Meteorologists track hurricanes over the oceans, forecasting where and when landfall might occur so residents can prepare for disaster before it strikes.
Meteorologists track hurricanes over the oceans, forecasting where and when landfall might occur so residents can prepare for disaster before it strikes. What if they could do the same thing for droughts?
Stanford scientists have now shown that may be possible in some instances – the researchers have identified a new kind of “landfalling drought” that can potentially be predicted before it impacts people and ecosystems on land. They found that these droughts, which form over the ocean and then migrate landward, can cause larger and drier conditions than droughts that occur solely over the land. Of all the droughts affecting land areas worldwide from 1981 to 2018, roughly one in six were landfalling droughts, according to the study published Sept. 21 in Water Resources Research.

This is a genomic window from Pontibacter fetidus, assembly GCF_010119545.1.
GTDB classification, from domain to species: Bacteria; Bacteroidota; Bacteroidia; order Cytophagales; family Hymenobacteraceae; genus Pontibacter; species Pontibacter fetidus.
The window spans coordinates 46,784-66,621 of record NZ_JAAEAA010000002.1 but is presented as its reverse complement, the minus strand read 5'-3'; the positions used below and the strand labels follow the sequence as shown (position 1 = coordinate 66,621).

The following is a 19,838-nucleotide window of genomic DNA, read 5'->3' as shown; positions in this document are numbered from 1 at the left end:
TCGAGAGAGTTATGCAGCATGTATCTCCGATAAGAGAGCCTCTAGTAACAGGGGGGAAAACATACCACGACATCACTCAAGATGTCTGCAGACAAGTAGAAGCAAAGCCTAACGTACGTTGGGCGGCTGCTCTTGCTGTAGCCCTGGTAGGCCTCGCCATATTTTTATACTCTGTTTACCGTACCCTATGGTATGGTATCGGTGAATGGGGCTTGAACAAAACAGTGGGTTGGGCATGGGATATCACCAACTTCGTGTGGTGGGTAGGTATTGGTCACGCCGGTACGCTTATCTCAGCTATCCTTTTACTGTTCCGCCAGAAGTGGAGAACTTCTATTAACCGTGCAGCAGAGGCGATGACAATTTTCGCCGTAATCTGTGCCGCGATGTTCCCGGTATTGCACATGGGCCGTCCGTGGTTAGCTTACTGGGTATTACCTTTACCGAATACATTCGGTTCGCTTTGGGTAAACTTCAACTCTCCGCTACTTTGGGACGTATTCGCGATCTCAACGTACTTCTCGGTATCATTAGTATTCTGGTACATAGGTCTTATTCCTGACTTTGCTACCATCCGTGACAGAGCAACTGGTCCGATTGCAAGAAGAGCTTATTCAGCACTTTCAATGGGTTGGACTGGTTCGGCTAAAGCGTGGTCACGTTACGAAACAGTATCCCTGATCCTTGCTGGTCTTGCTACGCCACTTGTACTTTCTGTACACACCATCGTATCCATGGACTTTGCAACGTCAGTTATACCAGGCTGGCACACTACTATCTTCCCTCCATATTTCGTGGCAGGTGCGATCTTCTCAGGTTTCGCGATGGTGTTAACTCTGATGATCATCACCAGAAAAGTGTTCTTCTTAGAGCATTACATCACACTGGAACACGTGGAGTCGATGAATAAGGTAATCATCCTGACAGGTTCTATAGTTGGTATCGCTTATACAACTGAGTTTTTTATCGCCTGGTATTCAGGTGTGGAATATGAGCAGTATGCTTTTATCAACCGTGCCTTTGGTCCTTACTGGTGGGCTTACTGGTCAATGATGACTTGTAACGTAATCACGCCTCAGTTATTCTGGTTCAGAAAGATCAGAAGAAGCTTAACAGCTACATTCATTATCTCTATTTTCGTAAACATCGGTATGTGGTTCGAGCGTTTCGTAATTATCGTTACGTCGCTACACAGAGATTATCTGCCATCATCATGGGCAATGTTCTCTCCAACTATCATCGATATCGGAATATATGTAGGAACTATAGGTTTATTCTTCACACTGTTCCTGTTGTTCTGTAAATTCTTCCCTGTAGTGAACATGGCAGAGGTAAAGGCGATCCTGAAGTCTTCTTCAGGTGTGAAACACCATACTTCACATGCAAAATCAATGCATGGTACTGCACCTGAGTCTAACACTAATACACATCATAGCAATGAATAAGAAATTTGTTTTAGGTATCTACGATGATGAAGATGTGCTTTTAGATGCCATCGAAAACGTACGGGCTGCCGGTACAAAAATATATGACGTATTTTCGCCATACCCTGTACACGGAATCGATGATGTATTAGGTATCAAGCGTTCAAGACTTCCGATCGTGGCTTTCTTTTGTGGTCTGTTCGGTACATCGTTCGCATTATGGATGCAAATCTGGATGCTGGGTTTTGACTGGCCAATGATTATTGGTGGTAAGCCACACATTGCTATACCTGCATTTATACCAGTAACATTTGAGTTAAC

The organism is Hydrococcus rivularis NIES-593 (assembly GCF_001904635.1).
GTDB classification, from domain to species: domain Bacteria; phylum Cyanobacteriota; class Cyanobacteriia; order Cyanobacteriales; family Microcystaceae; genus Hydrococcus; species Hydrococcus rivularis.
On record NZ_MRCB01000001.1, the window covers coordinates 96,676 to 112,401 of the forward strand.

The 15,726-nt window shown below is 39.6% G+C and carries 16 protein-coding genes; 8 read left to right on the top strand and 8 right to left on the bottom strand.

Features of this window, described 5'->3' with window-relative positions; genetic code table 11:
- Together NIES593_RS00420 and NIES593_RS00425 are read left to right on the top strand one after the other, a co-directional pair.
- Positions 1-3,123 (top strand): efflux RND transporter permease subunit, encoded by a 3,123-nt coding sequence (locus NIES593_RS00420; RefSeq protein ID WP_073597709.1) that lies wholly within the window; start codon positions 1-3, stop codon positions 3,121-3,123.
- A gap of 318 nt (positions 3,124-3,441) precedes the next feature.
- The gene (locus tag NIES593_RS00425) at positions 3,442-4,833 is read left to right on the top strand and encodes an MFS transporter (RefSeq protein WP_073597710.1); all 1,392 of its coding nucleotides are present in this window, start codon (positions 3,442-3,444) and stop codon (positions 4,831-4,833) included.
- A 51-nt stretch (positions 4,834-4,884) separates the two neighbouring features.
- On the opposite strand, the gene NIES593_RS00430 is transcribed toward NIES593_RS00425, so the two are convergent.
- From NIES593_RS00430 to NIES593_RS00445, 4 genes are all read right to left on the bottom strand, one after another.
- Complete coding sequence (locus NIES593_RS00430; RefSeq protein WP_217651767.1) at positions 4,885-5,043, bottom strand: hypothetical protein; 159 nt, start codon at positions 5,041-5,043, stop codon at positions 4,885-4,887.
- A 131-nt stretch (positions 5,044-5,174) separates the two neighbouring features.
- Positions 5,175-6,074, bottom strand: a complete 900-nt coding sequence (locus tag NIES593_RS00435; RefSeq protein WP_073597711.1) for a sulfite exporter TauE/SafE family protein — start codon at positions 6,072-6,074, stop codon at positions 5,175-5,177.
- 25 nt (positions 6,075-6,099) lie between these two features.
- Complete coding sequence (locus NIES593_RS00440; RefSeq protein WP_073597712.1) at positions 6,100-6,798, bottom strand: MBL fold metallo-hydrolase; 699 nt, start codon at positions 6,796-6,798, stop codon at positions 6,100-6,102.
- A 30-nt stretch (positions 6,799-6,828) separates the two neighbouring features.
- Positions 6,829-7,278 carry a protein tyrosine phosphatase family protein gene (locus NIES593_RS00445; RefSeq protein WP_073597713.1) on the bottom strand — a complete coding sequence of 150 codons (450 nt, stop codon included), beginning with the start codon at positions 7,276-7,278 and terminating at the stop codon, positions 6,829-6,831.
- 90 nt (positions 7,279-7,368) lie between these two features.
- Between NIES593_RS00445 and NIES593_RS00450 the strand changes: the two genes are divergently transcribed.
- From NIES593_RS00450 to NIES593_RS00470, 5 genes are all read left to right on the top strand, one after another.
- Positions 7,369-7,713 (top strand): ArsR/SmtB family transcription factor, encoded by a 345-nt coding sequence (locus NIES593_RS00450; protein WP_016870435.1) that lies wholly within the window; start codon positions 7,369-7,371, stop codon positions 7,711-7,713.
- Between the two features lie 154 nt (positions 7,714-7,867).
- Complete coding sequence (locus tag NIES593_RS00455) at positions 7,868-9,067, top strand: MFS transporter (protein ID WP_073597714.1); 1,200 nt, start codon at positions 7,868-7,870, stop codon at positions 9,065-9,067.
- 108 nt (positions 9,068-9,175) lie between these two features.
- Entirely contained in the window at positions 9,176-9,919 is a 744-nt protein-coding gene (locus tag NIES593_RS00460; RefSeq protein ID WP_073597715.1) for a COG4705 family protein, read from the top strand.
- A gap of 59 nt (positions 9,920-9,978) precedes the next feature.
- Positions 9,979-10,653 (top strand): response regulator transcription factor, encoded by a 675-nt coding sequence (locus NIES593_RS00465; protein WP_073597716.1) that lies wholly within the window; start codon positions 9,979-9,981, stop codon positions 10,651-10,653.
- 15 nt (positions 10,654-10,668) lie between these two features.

“We normally don’t think about droughts over the ocean – it may even sound counterintuitive. But just as over land, there can be times where large regions in the ocean experience less rainfall than normal,” said lead author Julio Herrera-Estrada, a research collaborator with Water in the West who conducted research for the study while he was a postdoctoral researcher at Stanford’s School of Earth, Energy & Environmental Sciences (Stanford Earth). “Finding that some droughts start offshore will hopefully motivate conversations about the benefits of monitoring and forecasting droughts beyond the continents.”
Droughts can harm or destroy crops, as well as impact water supplies, electricity generation, trade and ecosystem health. Historically, droughts have displaced millions of people and cost billions of dollars. Yet the climate processes that lead to drought are not fully understood, making accurate predictions difficult.
Read more at Stanford University
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